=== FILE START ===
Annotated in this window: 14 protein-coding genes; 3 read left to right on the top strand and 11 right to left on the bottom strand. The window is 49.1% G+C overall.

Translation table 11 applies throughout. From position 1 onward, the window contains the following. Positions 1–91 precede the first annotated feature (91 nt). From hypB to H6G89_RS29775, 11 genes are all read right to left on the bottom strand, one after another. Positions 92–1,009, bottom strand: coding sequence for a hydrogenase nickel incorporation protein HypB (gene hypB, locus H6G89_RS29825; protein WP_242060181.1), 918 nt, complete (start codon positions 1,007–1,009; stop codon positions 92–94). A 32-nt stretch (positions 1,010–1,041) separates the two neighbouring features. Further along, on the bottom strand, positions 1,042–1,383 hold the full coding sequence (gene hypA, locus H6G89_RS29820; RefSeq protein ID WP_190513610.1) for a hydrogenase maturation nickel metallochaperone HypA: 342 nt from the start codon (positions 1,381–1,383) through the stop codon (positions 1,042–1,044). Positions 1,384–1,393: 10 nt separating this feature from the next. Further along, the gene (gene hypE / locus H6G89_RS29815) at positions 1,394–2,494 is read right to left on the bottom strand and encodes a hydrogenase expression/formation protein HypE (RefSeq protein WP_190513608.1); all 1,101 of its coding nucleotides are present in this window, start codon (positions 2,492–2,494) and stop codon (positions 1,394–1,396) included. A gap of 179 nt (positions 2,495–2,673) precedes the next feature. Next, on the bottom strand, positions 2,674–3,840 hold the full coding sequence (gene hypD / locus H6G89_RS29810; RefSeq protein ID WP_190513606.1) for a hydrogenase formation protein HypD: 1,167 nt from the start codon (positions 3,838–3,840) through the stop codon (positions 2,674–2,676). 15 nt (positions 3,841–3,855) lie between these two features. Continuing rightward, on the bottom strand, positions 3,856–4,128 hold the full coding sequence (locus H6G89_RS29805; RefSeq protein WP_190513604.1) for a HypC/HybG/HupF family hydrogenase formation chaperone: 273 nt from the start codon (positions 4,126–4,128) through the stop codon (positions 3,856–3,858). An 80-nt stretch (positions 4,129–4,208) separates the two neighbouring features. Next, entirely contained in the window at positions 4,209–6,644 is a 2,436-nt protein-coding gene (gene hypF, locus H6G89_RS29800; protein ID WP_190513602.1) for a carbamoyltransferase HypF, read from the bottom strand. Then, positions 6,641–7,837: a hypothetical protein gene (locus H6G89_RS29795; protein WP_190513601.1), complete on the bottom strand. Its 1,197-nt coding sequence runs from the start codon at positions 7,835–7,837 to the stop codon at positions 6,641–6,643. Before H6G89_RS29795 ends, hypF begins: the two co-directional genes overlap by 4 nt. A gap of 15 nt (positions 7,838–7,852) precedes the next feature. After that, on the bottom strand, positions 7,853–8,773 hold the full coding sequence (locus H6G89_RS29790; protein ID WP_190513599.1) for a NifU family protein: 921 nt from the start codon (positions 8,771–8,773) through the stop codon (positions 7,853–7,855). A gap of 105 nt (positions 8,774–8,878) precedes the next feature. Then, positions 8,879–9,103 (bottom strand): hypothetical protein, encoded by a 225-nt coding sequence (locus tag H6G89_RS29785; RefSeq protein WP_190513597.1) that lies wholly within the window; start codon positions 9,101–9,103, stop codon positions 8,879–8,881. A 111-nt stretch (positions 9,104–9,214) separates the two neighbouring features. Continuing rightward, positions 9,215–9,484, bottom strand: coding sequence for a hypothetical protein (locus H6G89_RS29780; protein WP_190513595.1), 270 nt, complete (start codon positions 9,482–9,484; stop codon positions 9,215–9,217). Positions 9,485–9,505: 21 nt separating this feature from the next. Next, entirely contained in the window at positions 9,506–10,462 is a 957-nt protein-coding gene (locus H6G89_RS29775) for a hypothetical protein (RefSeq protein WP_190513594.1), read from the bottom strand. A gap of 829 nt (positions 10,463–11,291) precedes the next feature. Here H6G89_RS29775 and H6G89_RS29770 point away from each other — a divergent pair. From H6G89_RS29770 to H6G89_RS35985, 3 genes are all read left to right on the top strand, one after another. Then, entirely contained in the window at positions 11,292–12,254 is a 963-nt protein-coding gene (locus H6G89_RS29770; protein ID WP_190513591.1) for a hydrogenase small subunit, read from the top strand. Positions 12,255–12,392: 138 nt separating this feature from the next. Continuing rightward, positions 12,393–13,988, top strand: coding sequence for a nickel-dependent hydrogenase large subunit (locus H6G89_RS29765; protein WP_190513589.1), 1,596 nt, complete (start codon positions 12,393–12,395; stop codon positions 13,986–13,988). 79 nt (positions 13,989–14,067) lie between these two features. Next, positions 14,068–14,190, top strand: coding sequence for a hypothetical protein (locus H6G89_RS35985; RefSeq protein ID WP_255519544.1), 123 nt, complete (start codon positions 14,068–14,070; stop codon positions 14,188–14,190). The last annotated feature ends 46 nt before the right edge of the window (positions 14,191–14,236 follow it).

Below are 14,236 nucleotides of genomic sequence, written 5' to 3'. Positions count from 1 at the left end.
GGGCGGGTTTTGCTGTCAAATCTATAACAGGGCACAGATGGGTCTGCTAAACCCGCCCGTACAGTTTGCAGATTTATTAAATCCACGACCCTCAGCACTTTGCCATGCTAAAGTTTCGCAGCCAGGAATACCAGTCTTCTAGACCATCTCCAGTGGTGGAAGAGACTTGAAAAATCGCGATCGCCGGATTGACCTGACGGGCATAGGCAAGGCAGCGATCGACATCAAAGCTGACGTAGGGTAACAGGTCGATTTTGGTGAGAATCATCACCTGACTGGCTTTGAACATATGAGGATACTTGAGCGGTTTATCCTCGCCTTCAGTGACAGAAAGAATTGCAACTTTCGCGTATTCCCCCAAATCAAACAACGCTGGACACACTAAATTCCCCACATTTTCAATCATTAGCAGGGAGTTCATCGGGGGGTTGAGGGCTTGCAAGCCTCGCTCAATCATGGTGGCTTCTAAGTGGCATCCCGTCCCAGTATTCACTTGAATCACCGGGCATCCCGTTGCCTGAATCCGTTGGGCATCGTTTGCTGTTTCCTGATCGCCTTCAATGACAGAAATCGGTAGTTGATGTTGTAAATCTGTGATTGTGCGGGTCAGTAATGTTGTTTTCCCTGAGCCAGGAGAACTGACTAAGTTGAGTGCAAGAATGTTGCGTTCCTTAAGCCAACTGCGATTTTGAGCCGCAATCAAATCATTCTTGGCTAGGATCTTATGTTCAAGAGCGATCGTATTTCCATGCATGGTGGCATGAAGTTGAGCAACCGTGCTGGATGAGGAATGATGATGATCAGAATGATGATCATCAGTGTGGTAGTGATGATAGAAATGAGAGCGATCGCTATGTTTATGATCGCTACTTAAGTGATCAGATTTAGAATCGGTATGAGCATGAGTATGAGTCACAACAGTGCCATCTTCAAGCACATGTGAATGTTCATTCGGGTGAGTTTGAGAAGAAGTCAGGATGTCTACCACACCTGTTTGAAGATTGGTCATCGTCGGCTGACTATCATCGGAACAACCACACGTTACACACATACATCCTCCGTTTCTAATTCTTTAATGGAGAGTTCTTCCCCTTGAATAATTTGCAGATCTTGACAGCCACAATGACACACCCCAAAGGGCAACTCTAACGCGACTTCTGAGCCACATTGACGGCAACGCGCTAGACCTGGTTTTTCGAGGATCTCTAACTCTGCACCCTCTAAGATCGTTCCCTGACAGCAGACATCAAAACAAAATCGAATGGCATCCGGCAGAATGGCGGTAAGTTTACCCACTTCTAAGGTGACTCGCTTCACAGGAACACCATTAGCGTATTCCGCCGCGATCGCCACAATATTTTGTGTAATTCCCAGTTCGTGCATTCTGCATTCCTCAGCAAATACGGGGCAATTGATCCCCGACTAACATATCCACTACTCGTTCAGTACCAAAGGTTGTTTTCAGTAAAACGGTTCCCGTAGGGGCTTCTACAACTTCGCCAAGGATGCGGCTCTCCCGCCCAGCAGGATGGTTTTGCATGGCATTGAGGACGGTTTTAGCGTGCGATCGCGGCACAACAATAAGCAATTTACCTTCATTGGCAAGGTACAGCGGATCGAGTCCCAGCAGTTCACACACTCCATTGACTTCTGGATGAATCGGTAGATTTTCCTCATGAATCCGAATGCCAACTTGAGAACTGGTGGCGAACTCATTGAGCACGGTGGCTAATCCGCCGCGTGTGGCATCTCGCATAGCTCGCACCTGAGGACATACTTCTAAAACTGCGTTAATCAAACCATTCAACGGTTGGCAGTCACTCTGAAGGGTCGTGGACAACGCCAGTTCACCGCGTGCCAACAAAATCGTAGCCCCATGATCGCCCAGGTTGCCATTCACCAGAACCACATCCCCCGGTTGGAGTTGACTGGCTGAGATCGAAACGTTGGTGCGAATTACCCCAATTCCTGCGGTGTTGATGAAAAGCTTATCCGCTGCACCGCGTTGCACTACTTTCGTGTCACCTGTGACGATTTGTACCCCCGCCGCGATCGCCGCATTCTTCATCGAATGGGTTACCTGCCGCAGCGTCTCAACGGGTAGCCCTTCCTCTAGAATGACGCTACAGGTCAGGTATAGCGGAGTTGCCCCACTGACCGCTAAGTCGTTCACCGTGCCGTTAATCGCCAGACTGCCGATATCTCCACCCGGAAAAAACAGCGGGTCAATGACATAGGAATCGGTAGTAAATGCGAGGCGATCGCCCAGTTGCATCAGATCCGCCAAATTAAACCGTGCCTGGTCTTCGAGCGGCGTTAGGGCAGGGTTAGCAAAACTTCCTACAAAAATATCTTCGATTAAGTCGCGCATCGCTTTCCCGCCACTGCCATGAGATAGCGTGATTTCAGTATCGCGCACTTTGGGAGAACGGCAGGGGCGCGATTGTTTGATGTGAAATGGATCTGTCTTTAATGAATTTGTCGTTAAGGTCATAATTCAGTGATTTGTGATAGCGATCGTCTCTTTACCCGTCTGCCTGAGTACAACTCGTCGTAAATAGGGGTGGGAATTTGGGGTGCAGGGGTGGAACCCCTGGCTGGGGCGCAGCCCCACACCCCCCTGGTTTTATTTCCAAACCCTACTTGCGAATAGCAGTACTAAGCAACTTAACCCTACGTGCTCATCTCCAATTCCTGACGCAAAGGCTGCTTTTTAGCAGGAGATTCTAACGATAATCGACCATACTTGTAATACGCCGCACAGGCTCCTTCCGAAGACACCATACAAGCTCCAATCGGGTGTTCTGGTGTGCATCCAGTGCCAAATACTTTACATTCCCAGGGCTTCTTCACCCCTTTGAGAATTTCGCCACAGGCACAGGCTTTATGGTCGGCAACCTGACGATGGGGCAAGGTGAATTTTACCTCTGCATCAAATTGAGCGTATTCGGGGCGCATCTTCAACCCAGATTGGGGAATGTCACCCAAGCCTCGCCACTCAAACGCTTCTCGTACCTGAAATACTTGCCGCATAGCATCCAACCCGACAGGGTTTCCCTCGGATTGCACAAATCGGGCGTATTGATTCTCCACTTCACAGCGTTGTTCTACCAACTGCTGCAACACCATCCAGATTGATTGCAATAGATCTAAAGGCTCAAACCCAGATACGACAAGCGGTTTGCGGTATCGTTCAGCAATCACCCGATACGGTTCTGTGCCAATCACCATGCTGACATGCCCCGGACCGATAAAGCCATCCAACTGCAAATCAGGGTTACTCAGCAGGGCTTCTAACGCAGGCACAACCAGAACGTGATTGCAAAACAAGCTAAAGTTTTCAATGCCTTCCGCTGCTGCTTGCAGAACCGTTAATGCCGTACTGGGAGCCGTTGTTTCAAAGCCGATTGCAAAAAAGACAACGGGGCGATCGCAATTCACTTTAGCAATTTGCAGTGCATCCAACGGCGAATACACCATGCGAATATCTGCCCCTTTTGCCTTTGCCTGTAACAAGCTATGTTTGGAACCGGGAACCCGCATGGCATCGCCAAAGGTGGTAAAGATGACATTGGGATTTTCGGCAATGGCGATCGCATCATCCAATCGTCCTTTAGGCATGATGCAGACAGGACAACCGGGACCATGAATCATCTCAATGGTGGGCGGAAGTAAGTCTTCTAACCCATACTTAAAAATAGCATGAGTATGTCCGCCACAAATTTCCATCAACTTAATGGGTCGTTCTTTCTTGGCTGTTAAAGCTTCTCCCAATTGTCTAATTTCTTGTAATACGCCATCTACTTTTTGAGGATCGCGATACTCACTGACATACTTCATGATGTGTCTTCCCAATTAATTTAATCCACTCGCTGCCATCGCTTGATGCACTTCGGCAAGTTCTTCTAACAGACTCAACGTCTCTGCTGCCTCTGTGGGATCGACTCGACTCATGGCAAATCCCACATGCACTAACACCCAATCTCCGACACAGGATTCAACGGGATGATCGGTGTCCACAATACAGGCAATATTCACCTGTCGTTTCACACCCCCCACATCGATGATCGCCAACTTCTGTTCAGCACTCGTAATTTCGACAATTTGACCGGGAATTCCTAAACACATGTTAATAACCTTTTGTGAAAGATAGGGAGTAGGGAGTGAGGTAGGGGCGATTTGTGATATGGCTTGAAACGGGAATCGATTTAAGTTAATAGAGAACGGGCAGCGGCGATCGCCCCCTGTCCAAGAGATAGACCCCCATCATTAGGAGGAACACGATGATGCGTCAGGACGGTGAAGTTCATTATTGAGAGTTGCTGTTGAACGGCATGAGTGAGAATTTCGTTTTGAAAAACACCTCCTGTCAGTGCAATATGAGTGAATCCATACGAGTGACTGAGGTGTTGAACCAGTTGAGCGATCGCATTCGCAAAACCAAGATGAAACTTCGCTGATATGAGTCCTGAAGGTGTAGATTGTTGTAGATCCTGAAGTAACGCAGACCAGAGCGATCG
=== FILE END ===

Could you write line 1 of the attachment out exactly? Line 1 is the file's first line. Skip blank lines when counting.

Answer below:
Annotated in this window: 14 protein-coding genes; 3 read left to right on the top strand and 11 right to left on the bottom strand. The window is 49.1% G+C overall.